Chinese Economy
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Why Some Countries Are Poor and Others Rich

"The reason why some countries are rich and others poor depends on the quality of their institutions, the culture they have, the natural resources they find and what latitude they're on."

 

Tags: development, statistics, economic, globalization, poverty.


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Kaitlyn Evans's comment, July 30, 2015 5:24 AM
I'm not sure if I believe everything this video stated, however I think it is a good topic to analyze. I think it would be interesting to see how the rich countries became rich. They can't just have started on top. I also believe the rich countries abuse the poor countries because we can get goods/minerals/just about anything for a small price and then sell it in the rich country for much more.
Rob Duke's comment, July 30, 2015 3:34 PM
...certainly privilege from times past when there were no international watchdogs comes into play, but even when we control for colonialism, certain countries do much better than others. I'm inclined to think like Jared Diamond (The World Until Yesterday) and David Landes (The Wealth and Poverty of Nations. 1998) that institutions matter. If we protect property, provide vertical institutional support while also making room in the shadow of the law for ad hoc cooperation (see Elinor Ostrom's work), and protect intellectual property rights, we tend to have more wealth developed.
Adrian Bahan (MNPS)'s curator insight, March 14, 7:49 PM

I can't say I agree with all the arguments put forward in this video, it can still be a nice starting point to get students to critically analyze the ideas put forth and assess the merits of the claims being made.

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Reengineering the Cultural Economy

Reengineering the Cultural Economy is an interesting, and informative essay from Alan Slusher, which he presented at the annual meeting of the Ministry of Tourism and Culture.  It's really worth a read.

 

On Google Drive:  https://drive.google.com/file/d/0BxVpwCISfz8abDJ6X2tOb2Z6X3M/edit?usp=sharing

 

"The word 'economy' has to do with all aspects of production, exchange, consumption and investment activities through which a people generate value and share the material and social goods that are required first for survival, and then, after the basic survival requirements are satisfied, for recreation, enjoyment, and intellectual and spiritual reflection and exploration.  These latter processes, of course, also lead to expansion in the production of goods and services, of income and wealth, and most importantly, they lead to changes in the patterns of behaviour and representations of those patterns, that, taken together, define the group’s culture."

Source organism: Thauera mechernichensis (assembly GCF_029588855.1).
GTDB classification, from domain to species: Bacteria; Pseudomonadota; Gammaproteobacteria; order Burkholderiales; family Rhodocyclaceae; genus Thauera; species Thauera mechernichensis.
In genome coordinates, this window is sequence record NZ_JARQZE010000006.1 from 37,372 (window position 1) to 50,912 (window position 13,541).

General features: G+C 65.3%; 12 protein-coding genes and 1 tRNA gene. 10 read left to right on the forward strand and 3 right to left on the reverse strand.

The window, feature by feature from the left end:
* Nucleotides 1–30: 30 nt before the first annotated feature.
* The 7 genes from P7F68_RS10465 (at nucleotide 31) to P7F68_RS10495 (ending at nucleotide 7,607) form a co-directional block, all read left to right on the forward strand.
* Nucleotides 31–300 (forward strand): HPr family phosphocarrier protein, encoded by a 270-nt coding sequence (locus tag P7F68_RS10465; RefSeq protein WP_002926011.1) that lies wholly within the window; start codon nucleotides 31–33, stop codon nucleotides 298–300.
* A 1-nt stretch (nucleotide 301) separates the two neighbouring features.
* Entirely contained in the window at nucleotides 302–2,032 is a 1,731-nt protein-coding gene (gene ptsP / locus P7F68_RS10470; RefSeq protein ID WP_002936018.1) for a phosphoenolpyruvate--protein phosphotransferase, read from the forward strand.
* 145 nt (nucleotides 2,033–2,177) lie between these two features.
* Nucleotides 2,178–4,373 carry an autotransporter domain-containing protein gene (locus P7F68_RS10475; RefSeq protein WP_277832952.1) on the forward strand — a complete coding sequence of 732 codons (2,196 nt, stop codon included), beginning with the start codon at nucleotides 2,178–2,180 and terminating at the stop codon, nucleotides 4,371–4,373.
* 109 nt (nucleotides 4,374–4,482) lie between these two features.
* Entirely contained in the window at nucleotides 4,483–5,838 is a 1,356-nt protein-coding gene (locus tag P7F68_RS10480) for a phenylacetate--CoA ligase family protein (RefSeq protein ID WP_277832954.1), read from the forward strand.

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China, How it is - Jobs for foreigners

What sort of work can you as a foreigner find and do in China? What sort of education do you need? What sort of Salary can you expect? These are some of the ...
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we won't know what's up with China's real estate bubble until it's too late - GlobalPost

we won't know what's up with China's real estate bubble until it's too late - GlobalPost | Chinese Economy | Scoop.it
we won't know what's up with China's real estate bubble until it's too late
GlobalPost
Property is tightly intertwined with all aspects of the Chinese economy. ... Consider real estate prices.
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China considers raising retirement age

The Chinese government is considering increasing the retirement age to avoid what could be a demographic time bomb. With several hundred million Chinese soon...
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McKinsey Greater China – Coming To A Factory Near You: Chinese ...

McKinsey Greater China – Coming To A Factory Near You: Chinese ... | Chinese Economy | Scoop.it
There is a “but” in this, which is that Chinese robot producers are not part of this global industry association, and so robots produced in China for use in China don't get counted in the global statistics.
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China Rises - Getting Rich (New York Times Television)

In 25 Years, China has achieved the most rapid economic advance in such a short time of any nation in history. How? By scrapping its devotion to collectivism...
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McKinsey Greater China – Preparing For China's Middle Class ...

McKinsey Greater China – Preparing For China's Middle Class ... | Chinese Economy | Scoop.it
In recent months, I have become increasingly concerned about the next stage of development for China's middle class. We have witnessed the tremendous transformation as hundreds of millions have moved into the middle ...
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